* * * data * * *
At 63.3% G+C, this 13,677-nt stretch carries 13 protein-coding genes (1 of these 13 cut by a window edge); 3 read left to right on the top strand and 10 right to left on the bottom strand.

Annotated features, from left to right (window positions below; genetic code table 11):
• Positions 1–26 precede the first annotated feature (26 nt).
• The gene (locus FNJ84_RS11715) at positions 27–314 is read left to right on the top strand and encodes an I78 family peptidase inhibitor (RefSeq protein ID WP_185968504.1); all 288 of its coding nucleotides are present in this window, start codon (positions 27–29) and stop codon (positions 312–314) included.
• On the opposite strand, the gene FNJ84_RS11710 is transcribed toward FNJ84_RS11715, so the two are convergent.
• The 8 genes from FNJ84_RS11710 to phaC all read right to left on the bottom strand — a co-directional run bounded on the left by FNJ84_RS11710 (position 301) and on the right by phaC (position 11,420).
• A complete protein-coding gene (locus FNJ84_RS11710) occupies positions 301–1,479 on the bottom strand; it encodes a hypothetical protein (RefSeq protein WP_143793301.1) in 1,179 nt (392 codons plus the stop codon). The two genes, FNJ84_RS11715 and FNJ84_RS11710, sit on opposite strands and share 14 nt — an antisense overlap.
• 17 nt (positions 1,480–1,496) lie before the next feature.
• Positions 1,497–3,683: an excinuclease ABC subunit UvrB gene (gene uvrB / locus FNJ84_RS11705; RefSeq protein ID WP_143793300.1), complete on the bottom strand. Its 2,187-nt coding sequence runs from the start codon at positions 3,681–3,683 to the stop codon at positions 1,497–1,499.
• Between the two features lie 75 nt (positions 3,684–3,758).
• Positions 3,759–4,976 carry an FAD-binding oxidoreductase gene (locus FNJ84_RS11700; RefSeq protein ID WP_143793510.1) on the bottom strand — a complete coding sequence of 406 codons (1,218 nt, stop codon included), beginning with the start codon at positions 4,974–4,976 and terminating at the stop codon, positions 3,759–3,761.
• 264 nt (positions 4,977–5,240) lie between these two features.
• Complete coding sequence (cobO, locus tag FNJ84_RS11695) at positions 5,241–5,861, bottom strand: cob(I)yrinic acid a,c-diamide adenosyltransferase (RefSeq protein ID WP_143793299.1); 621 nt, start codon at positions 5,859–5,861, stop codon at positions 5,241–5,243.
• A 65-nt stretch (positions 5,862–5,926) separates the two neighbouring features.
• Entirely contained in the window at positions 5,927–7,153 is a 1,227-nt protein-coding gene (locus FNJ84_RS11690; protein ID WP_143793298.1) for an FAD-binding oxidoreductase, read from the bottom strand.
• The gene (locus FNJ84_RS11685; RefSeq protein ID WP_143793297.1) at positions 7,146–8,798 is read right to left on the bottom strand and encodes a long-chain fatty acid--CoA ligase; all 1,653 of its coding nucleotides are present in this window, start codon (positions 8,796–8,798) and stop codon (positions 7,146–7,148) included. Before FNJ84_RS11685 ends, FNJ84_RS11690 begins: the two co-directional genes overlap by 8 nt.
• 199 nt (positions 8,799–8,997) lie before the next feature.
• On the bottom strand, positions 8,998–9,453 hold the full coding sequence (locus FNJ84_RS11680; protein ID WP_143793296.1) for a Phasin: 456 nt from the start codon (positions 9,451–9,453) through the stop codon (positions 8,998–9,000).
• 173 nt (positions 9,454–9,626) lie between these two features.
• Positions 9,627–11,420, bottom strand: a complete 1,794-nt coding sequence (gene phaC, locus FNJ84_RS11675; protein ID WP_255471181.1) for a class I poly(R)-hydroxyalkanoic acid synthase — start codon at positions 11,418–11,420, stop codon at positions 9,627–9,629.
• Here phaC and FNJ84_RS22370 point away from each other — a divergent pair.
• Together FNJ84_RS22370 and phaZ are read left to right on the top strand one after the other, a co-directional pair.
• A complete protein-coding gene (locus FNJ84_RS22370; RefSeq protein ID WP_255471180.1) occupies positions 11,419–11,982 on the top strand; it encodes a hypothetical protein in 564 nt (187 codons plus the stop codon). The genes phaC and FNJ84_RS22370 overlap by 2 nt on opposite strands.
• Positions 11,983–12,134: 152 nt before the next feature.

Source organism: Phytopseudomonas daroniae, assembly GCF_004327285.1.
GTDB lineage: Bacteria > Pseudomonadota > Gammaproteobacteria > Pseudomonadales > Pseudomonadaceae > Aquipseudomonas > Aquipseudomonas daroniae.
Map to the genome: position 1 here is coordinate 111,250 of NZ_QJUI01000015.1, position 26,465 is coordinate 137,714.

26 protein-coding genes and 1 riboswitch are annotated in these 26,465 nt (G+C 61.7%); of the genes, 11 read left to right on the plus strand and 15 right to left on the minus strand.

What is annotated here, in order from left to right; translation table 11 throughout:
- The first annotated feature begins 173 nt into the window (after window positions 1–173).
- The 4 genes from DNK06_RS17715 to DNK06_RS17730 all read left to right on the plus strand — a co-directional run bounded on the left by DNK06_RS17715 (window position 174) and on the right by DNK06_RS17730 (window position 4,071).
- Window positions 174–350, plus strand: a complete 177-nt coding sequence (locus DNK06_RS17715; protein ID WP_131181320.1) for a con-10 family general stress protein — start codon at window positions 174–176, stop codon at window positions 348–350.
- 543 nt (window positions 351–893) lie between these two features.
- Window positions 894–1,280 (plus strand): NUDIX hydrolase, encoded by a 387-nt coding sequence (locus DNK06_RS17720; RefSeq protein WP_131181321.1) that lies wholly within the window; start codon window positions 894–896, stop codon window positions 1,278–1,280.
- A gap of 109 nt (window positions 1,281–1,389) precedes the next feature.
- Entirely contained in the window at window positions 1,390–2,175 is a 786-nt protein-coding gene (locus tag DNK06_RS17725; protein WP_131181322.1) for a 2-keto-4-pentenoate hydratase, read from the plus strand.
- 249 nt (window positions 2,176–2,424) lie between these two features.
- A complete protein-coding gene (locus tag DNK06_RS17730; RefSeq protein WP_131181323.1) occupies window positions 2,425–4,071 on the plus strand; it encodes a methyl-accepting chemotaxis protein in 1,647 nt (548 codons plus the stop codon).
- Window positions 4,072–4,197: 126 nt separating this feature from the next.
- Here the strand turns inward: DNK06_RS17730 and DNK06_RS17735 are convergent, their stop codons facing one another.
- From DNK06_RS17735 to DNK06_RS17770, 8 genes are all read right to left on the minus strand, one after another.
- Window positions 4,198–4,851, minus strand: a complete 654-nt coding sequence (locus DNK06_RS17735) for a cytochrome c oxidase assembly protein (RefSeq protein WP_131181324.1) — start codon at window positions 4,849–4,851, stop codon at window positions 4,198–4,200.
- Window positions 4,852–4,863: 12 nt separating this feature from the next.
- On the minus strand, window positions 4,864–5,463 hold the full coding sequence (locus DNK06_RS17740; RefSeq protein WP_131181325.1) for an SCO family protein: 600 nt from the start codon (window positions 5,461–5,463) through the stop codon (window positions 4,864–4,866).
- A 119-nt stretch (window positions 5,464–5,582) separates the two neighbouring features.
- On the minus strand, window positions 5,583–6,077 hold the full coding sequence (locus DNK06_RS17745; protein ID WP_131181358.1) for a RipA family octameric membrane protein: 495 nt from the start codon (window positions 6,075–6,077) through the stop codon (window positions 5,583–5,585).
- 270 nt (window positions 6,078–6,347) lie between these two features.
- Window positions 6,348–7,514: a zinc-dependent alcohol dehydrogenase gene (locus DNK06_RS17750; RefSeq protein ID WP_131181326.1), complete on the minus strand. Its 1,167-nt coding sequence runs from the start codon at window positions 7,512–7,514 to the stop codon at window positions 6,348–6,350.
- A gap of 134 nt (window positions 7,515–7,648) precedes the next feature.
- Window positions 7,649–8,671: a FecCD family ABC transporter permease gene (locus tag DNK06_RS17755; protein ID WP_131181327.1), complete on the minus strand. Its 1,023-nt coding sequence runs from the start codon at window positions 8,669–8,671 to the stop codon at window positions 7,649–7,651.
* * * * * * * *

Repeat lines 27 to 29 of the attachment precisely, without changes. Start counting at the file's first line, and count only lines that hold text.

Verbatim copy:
Map to the genome: position 1 here is coordinate 111,250 of NZ_QJUI01000015.1, position 26,465 is coordinate 137,714.

26 protein-coding genes and 1 riboswitch are annotated in these 26,465 nt (G+C 61.7%); of the genes, 11 read left to right on the plus strand and 15 right to left on the minus strand.

What is annotated here, in order from left to right; translation table 11 throughout: